As of Sept. 1, 2009, the Department of Psychology will take the following steps to detect scholastic offenses. All multiple-choice tests and exams will be checked for similarities in the pattern of responses using reliable software, and records will be made of student seating locations in all tests and exams. All written assignments will be submitted to TurnItIn, a service designed to detect and deter plagiarism by comparing written material to over 5 billion pages of content located on the Internet or in TurnItIn’s databases. All papers submitted for such checking will be included as source documents in the reference database for the purpose of detecting plagiarism of papers subsequently submitted to the system. Use of the service is subject to the licensing agreement, currently between Western and Turnitin.com http://www.turnitin.com
Possible penalties for a scholastic offense include failure of the assignment, failure of the course, suspension from the University, and expulsion from the University.
9.0 POLICY ON ACCOMMODATION FOR MEDICAL ILLNESS
Western’s policy on Accommodation for Medical Illness can be found at:
Students must see the Academic Counsellor and submit all required documentation in order to be approved for certain accommodation:
10.0 OTHER INFORMATION
Office of the Registrar web site: http://registrar.uwo.ca
Student Development Services web site: http://www.sdc.uwo.ca
Please see the Psychology Undergraduate web site for information on the following:
- Policy on Cheating and Academic Misconduct
- Procedures for Appealing Academic Evaluations
- Policy on Attendance
- Policy Regarding Makeup Exams and Extensions of Deadlines
- Policy for Assignments
- Short Absences
- Extended Absences
- Academic Concerns
- 2017 Calendar References
No electronic devices, including cell phones and smart watches, will be allowed during exams.
In the case of a missed test for any reason, the student must go to academic counseling in their faculty of registration. Academic counselling will contact me as to whether you are to be excused from missing a test. If academic counselling indicates you are to be excused, then you will be allowed to write a make up. If academic counselling does not support you having missed the test, you will be given a zero on the missed test. There will be only one make up date and you must write on that date, otherwise you will receive a zero for the missed test. If you write a test, the grade on the test will stand and you will not be allowed a rewrite, so if you feel that you have some legitimate reason for not taking the test, go to academic counselling before the test.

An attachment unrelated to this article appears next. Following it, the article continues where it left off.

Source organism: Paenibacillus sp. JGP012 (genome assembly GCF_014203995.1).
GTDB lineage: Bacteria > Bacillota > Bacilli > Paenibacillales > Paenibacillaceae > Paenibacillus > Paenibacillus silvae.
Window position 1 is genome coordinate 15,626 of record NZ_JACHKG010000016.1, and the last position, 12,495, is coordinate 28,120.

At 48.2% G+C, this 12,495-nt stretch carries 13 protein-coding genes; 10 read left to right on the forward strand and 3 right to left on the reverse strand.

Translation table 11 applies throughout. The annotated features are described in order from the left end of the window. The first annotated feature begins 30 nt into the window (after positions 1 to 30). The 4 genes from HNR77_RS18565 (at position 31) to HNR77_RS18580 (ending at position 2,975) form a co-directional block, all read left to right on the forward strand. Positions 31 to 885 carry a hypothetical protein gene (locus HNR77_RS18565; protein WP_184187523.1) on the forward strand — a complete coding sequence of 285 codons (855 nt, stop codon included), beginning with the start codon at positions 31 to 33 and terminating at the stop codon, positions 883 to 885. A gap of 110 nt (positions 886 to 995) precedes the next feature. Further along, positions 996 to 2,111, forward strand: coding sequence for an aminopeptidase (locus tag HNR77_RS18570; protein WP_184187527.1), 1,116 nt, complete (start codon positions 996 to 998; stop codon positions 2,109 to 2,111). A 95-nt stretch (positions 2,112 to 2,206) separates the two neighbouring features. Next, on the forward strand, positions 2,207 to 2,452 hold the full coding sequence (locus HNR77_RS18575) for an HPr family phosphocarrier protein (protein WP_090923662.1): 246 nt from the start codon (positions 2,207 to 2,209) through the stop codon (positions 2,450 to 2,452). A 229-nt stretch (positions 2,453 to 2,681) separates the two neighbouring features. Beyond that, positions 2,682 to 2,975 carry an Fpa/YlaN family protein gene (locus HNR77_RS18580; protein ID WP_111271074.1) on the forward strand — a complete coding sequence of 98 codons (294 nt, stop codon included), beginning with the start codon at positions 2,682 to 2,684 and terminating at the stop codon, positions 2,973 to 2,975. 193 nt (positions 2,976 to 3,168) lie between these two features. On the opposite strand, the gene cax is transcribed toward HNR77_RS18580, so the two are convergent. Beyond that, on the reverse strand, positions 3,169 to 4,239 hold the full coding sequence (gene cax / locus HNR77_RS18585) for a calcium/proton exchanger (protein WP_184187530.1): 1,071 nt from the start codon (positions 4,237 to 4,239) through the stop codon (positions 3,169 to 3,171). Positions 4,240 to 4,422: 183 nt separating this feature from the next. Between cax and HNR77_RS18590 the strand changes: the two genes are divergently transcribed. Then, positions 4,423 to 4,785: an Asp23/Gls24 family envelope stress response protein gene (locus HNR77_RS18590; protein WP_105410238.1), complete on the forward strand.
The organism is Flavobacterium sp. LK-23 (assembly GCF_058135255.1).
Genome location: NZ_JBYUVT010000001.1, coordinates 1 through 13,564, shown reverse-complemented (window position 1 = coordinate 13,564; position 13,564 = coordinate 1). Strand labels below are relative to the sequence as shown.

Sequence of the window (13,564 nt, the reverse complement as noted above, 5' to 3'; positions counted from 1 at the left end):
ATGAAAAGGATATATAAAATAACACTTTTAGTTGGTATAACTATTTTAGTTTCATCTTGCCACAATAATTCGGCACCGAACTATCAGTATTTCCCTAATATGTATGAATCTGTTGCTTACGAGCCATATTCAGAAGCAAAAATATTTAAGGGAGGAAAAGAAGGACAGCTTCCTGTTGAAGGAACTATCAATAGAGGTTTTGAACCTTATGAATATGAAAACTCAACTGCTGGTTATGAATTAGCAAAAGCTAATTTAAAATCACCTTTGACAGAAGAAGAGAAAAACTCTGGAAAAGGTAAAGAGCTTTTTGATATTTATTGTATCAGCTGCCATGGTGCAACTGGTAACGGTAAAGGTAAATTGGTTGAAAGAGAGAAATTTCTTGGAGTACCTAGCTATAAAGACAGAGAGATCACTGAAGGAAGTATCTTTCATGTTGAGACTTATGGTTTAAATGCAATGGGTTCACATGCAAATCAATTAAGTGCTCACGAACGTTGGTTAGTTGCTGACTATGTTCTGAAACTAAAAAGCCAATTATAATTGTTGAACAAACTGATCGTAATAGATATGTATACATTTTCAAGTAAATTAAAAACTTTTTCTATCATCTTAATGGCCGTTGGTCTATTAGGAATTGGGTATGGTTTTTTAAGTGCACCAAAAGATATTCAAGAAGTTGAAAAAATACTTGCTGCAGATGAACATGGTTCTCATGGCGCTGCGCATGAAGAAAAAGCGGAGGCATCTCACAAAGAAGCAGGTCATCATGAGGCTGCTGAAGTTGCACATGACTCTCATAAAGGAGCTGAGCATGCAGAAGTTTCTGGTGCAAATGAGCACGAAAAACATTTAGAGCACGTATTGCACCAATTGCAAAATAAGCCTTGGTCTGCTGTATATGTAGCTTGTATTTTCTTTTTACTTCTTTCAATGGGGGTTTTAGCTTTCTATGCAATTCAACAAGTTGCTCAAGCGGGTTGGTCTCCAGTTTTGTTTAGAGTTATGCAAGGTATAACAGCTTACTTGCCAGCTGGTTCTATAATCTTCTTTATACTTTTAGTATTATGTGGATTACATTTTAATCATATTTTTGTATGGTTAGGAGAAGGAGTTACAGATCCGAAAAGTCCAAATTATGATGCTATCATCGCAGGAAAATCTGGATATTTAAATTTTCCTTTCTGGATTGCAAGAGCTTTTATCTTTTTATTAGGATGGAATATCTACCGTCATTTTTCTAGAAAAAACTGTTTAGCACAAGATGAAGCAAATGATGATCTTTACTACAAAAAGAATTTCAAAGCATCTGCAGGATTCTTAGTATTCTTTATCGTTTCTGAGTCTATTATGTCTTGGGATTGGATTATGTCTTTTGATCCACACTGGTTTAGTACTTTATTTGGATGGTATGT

SOME ADVICE ON STUDYING FOR THIS COURSE
Much of the material in this course involves straightforward facts, e.g., the active component in marijuana is delta-9-tetrahydrocannabinol. Because the material is largely straightforward facts, many students tend to study too little and when they do study, they study ineffectively. In order to get the highest grade you can in this course you must come to lectures and you must carefully read all the lecture material. If you fail to do either of these, you will not make a good grade in this course. But simply attending lectures and reading the material is not sufficient to achieve the best mark you can. I recommend the following steps.
- Take through notes during class. I do not ask a lot of questions on people’s names and dates and when I do, I tend to emphasize the importance of the name and date during lecture. However, there are many facts presented during every lecture. True/false questions are typically based on separate bits of factual information, so this is how I will make up the questions. You must know all the facts.
- Ideally, after a lecture you would immediately examine your notes to identify material that is unclear. During this time, you should try to recopy or reorganize your notes. If you have access to a word processor it would be ideal to type your notes. This would allow you to fill in missing information since it should still be fresh in your mind, and this is also a way of studying.
- If you could form a study group, of about 4 people, then you could use what students have found to be the most useful way of studying. Each member of the group makes up true/false questions as they review their notes (again ideally immediately after lecture). Each question is written on a separate 3 x 5 index card with the correct answer on the back if the question is false (this allows you to see what the right answer is). Ideally, your group could meet once a week and you could play a game in which some token prize is identified (e.g., a dinner, or movie pass, or maybe everybody contributes $5 to a pot) and questions are asked in some systematic fashion (e.g., clockwise) and the person who answers the most questions gets the prize. Even if you cannot form a group, you could make up questions yourself and subsequently use these like quiz cards. This strategy allows you to determine if you do, in fact, know all the factual information. Most often students simply read over the text and their notes, and this does not lead to good retention of information and consequently results in poor grades.
- In studying, the goal should be to understand and remember the material, and NOT to “study” for a certain time or number of pages. Too often, students set the goal of a study session as to spend a certain amount of time or cover a certain number of pages, and this is ineffective. Instead you should strive to understand and retain material regardless of how long it takes or how little you cover in a study session. Also, do not wait until the day before the test to look at the notes.